As far back as the ancient Greeks, celery has been used as an ingredient in many dishes. It is an incredibly versatile ingredient that can serve as the base of the dish or as an addition for more of a crunch. Since it’s available year-round at a reasonable cost, it’s an ingredient that won’t hurt your wallet, either.
Luckily, April is National Fresh Celery Monthand it’s the perfect time to learn more about this delicious vegetable!
From Seeds to Roots
All parts of the typical celery plants grown in the United States can be eaten, from roots to stems to seeds.
Celery seeds are an acquired taste. They taste like very concentrated celery, so it’s best to use them sparingly. These seeds can be used whole in homemade breads, like caraway seeds, or ground in a spice grinder and added to onion and garlic powder for a delicious dry rub for steaks or chicken.
Celery root is exactly what it sounds like, the root of the celery plant. It’s also known as celeriac and is usually carried in specialty grocery stores. For the most part you can treat celeriac as you would any root vegetable, like potatoes. However, the skin is inedible, so be sure to peel it before roasting. Roast the root with olive oil and a little salt and pepper for a delicious side dish.
Ribs and leaves are what most people are used to using on a regular basis. They can be eaten cooked or raw in a wide range of applications. They are one of the vegetables that make up mirepoix, a mix of finely diced vegetables, usually two parts onions, one part carrots, and one part celery, which form the base of many soups and stews.
Celery and Nutrition
Celery is made up primarily of water, so it’s a great snack to crunch on during those warm summer months. One cup of diced celery only contains 16 calories and contains 2 grams of fiber, most of which is insoluble, which makes it a great way to keep your digestive system moving well. Celery also contains:
- Vitamin K, which plays an important role in bone health and blood clotting.
- Folate, which is especially important in women of childbearing age. Folate plays a key role in your nervous system, and is critical in ensuring proper fetal neural development.
- Potassium, which works together with sodium in regulating blood pressure. Too much sodium can raise blood pressure, so eating foods like celery, which is high in potassium, can help excrete sodium, which in turn lowers your blood pressure.*
*I often get asked if celery should be avoided if someone is on a low sodium plan. The answer is no. While celery does have a higher sodium content compared to other vegetables, it is not a high sodium food.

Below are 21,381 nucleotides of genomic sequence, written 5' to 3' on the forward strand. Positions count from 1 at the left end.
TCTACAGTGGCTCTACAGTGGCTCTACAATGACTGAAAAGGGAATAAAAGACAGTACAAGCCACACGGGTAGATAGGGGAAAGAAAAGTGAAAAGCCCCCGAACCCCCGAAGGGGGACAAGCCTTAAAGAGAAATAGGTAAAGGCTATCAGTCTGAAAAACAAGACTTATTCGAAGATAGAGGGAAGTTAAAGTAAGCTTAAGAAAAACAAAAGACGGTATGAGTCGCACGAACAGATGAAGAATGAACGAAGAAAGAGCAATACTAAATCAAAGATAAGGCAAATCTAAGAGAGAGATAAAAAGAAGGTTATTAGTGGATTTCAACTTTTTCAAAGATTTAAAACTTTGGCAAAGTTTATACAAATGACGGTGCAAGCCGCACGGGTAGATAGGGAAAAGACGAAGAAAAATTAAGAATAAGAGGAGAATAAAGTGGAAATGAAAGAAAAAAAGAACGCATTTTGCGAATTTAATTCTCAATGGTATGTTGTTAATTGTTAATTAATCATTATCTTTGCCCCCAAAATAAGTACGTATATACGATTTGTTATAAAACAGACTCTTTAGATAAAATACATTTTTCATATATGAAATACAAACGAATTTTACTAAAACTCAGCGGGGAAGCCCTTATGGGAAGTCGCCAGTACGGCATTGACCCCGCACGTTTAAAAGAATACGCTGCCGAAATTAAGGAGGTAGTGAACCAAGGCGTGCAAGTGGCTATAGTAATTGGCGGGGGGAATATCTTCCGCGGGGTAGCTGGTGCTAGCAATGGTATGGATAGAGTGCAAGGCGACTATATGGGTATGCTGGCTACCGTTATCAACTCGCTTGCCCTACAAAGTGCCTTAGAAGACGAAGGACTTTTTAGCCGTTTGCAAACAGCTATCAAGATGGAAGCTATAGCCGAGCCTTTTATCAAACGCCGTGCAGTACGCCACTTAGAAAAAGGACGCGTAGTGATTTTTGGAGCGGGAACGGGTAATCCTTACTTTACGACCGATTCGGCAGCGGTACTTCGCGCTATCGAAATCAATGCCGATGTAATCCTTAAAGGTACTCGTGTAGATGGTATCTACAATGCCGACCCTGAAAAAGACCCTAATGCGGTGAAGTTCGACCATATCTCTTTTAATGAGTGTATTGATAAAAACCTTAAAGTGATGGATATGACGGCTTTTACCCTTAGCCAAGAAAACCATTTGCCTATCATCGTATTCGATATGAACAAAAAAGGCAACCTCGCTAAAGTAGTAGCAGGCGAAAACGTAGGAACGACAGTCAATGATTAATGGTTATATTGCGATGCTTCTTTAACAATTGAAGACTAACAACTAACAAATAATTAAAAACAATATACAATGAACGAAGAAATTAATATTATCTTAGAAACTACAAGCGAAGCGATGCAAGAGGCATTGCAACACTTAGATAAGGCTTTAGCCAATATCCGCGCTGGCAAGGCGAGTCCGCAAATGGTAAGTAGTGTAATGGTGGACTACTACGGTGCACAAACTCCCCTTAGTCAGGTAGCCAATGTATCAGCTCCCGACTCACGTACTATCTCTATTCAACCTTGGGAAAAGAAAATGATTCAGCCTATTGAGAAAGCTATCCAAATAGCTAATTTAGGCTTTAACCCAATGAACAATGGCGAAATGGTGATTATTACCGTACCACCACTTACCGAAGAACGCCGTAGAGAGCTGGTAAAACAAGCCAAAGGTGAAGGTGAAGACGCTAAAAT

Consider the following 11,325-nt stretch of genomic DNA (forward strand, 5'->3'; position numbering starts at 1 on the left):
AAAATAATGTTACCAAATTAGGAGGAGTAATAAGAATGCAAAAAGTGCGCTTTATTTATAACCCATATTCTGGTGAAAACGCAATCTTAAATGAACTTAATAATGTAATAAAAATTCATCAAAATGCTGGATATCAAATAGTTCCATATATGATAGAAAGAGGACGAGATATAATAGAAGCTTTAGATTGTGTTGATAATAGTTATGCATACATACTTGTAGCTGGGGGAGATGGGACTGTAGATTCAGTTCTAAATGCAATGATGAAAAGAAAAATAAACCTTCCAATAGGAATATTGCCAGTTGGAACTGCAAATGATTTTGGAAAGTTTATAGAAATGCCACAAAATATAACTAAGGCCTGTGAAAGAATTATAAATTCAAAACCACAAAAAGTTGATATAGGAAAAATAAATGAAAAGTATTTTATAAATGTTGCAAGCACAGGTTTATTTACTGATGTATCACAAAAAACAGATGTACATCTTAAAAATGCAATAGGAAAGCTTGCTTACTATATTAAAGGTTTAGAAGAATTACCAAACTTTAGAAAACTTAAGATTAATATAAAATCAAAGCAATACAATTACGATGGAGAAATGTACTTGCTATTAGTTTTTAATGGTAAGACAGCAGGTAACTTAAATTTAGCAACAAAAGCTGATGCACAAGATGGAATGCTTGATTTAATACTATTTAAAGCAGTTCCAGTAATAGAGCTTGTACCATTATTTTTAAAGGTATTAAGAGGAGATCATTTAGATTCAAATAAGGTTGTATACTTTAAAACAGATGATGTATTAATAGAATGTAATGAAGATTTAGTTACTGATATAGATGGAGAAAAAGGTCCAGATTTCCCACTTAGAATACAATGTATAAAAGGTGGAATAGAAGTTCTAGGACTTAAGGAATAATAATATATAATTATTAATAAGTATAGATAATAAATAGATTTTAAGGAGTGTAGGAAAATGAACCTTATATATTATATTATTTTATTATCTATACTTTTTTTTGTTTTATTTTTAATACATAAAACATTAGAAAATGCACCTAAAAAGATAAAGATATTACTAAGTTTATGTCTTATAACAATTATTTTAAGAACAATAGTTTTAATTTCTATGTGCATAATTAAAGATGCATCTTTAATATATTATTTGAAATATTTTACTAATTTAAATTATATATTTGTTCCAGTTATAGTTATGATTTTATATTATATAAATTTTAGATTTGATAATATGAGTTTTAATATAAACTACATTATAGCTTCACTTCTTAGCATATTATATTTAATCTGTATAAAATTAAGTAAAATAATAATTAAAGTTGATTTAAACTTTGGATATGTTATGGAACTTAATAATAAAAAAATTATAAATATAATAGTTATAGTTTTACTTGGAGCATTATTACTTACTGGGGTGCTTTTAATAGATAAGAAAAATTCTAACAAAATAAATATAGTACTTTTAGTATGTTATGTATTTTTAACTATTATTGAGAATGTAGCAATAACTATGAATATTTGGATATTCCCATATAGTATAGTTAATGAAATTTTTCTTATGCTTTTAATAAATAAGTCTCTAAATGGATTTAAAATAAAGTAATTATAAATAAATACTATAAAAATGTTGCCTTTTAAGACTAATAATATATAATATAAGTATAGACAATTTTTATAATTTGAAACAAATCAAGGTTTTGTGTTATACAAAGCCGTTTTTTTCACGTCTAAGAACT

Celery is most nutritious right after harvesting, so it’s best to use it quickly once you buy it. Store unused celery wrapped tightly in aluminum foil for up to a month.
Celery Snack and Meal Ideas
Celery is a versatile vegetable that can be paired with almost anything. It’s refreshing and crunch qualities make it worthy of being the main vegetable instead of an afterthought when eating wings. Here are 4 ways you can eat more celery:
1. Celery and Peanut Butter. The combination of smooth peanut butter with a crunchy vegetable is very appetizing. Add raisins on top for a delicious snack. You can also top it with hummus or low-fat cream cheese!
2. Celery and Vegetable Stock. Braise celery in low-sodium vegetable stock and then season it with your favorite herbs and spices, such as parsley, basil, paprika, dill and curry. This makes for a quick, low-calorie, delicious side dish. You can get creative with how you flavor it!
3. Celery and Stews. Add chopped or whole stalks into your favorite stew. When it cooks, the liquid will soften the stalk, creating a flavorful meal.
4. Celery and Salads. Chopped celery can be mixed into tuna and chicken salad, garden salad, Greek salad, or whatever salad you want to eat! Its crunchy texture is consistent with the rest of the salad, which makes this a great match.
Depending on what part of the celery you are using, you can dial the volume up or down; the inner heart and leaves have the most concentrated flavor!
It’s time to pick up some celery from the store today and get cooking to celebrate this delicious vegetable.
Your Turn to Take Action:How will you try celery this month? Let me know in the comments below!